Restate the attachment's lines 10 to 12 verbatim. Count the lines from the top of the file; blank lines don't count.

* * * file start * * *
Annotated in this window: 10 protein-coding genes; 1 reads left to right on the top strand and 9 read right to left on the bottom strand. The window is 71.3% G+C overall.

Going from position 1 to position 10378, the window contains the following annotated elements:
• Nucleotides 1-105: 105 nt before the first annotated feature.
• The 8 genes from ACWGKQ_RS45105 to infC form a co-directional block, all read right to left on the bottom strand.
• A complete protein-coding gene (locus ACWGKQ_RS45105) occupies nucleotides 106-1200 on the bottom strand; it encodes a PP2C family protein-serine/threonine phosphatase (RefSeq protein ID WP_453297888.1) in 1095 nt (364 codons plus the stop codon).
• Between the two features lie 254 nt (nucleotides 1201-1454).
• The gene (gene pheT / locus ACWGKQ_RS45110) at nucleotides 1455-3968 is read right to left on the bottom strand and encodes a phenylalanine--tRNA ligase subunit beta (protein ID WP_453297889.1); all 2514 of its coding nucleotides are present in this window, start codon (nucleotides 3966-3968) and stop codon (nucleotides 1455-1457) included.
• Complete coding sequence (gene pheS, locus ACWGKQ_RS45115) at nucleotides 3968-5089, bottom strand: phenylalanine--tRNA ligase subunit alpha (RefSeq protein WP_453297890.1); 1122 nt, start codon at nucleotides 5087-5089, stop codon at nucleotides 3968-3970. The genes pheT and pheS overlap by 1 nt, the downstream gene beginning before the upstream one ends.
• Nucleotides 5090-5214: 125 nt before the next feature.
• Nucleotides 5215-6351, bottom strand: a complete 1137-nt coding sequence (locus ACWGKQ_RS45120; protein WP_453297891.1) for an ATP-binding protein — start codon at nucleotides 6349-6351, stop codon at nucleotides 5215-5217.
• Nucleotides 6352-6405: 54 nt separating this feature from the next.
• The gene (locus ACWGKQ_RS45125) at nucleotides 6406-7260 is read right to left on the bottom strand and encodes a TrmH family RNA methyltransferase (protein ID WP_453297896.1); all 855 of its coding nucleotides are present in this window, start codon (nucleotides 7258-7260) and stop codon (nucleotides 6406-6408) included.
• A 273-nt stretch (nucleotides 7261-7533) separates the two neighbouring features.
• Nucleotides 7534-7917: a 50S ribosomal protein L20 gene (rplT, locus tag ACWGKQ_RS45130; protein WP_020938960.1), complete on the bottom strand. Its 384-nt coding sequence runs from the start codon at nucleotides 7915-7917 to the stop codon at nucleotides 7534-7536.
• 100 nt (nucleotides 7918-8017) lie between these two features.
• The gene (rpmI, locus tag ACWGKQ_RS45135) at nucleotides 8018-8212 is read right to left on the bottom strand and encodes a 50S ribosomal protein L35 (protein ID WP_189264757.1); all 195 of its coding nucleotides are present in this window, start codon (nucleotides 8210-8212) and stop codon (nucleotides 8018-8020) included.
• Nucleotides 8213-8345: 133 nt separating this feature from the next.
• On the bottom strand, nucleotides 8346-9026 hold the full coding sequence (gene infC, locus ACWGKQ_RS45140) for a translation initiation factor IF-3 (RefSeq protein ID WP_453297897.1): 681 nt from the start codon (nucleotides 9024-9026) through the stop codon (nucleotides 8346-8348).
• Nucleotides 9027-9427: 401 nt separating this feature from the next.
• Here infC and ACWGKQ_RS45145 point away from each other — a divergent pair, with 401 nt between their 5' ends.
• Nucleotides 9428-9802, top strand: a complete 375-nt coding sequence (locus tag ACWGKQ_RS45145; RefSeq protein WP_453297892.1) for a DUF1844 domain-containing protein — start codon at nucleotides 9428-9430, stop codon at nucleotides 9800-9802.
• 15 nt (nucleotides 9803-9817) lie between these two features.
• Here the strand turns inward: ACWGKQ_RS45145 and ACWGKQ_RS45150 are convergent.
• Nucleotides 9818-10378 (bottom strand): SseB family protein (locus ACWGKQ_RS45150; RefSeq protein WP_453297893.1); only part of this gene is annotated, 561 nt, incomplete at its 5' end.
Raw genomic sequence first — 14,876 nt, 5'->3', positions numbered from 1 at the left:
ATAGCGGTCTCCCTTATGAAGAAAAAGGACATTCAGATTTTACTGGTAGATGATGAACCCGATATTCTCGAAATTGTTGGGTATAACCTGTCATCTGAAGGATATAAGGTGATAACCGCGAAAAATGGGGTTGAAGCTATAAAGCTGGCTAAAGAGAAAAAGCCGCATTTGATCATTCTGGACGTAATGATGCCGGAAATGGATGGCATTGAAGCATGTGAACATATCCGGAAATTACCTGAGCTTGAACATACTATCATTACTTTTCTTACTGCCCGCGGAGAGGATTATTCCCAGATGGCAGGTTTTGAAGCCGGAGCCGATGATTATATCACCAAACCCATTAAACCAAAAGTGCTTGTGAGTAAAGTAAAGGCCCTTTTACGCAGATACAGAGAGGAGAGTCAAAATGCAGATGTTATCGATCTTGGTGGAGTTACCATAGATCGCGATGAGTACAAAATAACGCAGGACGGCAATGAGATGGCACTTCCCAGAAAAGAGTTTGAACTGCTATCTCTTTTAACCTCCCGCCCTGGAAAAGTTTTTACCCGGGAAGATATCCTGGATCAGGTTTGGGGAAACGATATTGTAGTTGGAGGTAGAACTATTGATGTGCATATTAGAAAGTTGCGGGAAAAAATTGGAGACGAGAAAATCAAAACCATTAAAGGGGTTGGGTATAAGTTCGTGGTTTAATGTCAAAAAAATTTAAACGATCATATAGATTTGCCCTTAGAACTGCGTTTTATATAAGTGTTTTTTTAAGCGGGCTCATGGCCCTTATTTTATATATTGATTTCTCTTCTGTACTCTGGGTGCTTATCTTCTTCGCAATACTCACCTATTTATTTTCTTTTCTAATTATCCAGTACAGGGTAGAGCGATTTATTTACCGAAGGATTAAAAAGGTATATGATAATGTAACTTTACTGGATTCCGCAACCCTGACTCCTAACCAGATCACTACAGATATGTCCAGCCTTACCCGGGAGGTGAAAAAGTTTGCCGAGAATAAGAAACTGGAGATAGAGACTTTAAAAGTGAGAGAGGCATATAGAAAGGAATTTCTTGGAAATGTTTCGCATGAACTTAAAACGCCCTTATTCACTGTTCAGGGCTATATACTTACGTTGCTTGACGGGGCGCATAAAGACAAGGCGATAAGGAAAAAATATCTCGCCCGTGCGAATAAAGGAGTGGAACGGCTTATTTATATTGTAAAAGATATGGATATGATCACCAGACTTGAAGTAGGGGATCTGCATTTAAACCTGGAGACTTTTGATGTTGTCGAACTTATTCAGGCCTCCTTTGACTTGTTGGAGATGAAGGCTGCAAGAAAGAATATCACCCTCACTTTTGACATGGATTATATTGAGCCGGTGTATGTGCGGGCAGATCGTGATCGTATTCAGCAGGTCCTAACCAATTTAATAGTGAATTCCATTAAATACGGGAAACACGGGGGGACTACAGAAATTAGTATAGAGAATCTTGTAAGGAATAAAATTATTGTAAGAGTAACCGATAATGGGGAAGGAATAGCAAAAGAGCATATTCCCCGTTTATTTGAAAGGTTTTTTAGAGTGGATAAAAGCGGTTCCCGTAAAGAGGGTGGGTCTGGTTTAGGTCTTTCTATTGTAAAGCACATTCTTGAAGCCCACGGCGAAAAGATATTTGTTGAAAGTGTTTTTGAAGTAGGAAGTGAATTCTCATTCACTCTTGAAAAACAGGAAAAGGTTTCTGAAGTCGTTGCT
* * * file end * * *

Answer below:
• Nucleotides 5215-6351, bottom strand: a complete 1137-nt coding sequence (locus ACWGKQ_RS45120; protein WP_453297891.1) for an ATP-binding protein — start codon at nucleotides 6349-6351, stop codon at nucleotides 5215-5217.
• Nucleotides 6352-6405: 54 nt separating this feature from the next.
• The gene (locus ACWGKQ_RS45125) at nucleotides 6406-7260 is read right to left on the bottom strand and encodes a TrmH family RNA methyltransferase (protein ID WP_453297896.1); all 855 of its coding nucleotides are present in this window, start codon (nucleotides 7258-7260) and stop codon (nucleotides 6406-6408) included.